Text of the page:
I think, you know, we’re just lucky. We’re very fortunate that we’re in this space, but I think that trend is going to accelerate even further. I think that you’re going to see the, it’s a cheesy term, but the digital transformation of literally every SMB industry is going to continue to accelerate massively because the value that can be achieved is so great.

If you’re a doctor’s office, what are you going to do. Are you going to hire another nurse practitioner so you can see more patients, or are you going to set up 15 more telemedicine appointments, so you can generate the same revenue faster?

Where is Kaseya seeing that bump? Are there particular tools? Are there particular areas you are seeing a spike in?

Across the board. Now take this with a grain of salt because we are starting from a small base, so it’s not nearly as big as our backup business, or our RMM business, but one area, our compliance business, grew over 1,000 percent. I’ve seen few things like it. This isn’t a political statement, but governments around the world are regulating more. I don’t know if that’s good or bad, but it’s happening. So if it’s happening, don’t fight it, lean into it.

If you look at where compliance rolls into, it’s always into IT. Because there is so much data with it. There’s a restaurant across the street from my office. It’s a pretty big restaurant. It’s a chain. They probably spend $2,000 a month on IT and security, but now they have to provide PCI compliance, in order for their cyber policy to be eligible for a claim. They probably use CHUBB to do their cyber insurance. Now CHUBB requires a lot of compliance on the part of that restaurant, in order to make sure they are eligible for a claim, if something like that happens.

So now the restaurant needs a cyber policy or the credit card companies won’t let them take credit cards. But they have to make sure they are compliant so the policy will be accepted by whoever their credit card processing firm is. “Hey MSP can you take care of this?” And they use our software to do it. That business is exploding.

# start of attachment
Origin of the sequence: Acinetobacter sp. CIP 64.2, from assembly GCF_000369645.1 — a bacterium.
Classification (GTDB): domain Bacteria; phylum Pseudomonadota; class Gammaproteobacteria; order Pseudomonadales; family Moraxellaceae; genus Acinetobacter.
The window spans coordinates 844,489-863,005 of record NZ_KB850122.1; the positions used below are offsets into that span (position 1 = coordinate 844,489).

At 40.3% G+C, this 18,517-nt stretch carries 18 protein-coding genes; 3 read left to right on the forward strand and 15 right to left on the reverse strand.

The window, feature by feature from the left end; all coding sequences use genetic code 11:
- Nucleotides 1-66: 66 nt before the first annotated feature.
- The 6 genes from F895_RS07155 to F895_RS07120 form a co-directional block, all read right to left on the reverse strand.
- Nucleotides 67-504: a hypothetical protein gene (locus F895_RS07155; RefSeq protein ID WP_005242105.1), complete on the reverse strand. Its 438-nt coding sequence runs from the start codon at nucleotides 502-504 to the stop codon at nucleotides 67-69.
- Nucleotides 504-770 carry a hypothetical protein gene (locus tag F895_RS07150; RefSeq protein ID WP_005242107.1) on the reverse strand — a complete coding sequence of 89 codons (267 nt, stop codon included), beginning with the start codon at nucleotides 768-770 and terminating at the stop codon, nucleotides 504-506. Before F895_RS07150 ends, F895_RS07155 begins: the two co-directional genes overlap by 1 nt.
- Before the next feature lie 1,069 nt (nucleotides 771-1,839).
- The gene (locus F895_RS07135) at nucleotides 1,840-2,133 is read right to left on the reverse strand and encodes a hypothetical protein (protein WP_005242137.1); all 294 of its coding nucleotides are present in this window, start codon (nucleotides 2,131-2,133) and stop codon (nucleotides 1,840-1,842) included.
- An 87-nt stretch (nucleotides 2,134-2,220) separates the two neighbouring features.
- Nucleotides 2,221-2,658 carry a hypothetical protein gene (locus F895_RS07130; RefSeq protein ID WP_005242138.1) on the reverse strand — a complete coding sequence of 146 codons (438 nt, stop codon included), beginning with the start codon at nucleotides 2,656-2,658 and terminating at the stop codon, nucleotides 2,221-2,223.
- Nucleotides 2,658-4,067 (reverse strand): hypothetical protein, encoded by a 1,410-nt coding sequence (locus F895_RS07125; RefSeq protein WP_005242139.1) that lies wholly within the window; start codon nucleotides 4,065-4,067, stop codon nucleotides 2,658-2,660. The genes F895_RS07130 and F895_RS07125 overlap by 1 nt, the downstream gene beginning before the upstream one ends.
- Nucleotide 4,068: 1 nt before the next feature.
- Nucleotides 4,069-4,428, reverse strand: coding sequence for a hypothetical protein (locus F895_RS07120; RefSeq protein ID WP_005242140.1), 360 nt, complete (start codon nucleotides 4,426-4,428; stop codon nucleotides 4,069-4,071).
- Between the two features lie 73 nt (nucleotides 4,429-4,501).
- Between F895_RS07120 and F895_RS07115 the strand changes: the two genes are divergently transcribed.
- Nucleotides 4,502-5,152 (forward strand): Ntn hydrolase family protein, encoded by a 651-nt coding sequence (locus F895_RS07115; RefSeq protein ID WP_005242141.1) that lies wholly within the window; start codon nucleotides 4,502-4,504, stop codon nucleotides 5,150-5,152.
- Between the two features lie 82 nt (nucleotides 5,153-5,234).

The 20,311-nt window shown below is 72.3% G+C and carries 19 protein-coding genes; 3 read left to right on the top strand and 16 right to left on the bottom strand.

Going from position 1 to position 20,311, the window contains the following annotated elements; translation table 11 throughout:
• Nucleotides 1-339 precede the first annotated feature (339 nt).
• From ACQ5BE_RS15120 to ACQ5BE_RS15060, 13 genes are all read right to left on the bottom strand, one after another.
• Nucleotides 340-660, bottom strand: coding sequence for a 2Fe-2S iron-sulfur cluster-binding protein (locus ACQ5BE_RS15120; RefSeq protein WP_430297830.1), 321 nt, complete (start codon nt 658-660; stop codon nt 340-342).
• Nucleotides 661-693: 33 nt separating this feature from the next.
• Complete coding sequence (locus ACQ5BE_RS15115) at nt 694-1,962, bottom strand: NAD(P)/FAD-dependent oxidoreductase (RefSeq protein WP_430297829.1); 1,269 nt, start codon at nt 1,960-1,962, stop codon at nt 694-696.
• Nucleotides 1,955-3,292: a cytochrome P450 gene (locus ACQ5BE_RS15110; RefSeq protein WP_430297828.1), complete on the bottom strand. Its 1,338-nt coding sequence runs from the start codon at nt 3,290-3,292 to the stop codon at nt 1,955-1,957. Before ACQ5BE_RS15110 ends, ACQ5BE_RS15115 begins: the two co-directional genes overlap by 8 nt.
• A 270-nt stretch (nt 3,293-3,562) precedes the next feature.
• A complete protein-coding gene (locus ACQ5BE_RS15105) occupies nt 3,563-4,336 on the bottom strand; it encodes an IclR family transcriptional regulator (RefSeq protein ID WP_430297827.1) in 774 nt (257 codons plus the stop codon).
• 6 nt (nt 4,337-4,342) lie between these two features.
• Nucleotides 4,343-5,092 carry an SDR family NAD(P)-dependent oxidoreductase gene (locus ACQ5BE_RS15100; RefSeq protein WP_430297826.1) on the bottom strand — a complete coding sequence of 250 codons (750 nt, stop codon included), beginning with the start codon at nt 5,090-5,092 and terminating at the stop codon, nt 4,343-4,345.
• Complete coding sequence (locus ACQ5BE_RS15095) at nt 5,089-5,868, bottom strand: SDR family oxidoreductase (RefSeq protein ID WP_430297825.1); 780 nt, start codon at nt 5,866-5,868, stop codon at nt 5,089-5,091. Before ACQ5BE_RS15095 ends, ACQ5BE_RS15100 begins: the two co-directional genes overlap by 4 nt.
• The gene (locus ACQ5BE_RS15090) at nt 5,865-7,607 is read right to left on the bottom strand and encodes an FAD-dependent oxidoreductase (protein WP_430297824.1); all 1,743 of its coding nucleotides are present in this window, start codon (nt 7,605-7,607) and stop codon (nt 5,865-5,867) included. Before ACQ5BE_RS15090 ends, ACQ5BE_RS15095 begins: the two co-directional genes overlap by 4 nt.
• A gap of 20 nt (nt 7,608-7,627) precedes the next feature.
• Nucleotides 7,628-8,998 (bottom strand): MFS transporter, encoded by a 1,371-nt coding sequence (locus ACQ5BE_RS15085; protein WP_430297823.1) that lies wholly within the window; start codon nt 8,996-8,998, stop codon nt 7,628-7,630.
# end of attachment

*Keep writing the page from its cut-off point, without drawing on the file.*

The MSPs charge 500 bucks a month to that restaurant to generate their compliance. They pay us about $100 and they charge $500. It’s a nice little piece of business. Now that MSP goes from making $2,000 a month, to $2,500 a month on that same account.

What about threat monitoring, back up disaster recovery, end point protection?

Security has been growing hand over fist. Security is kind of the flavor of the month. Now with the SolarWinds stuff, it’s more like the flavor of the decade. A lot of people don’t know it. They just buy more and more, because they know more security is better than less. We did over $100 million in recurring revenue in security in 2020.

If you think about backup, the vast majority of backup sales are security related. It’s all tied together. I think that’s what we saw this year. I think next year we will see the same trends. I think we’re going to see a lot of projects.

What do you mean when you say that?

In April, there was talk about 10 million people dying worldwide from this virus. I was thinking, this might be the macro economic event that is just devastating. I’m not saying its not tragic. It was bad. The resilience of the economy to a shock like that, I didn’t expect it.

And we are staring to see this now, but spending is going to spike in the first and second quarters. A lot of projects that were being put on the back burner, are now being spent. Right now, what I’m hearing from MSPs is their backlogs of projects, is that they’re pretty tight for the next six months, and that is a really good sign. I think our sector is in for a really good year?

When you are talking about growth in your products are you seeing that with folks going deeper and wider with you guys, or are you seeing that from new business, that churn in the MSP cloud-based tool market, where maybe some folks are getting frustrated and testing new tools with different vendors? I’m just wondering where the greater adoption is coming from?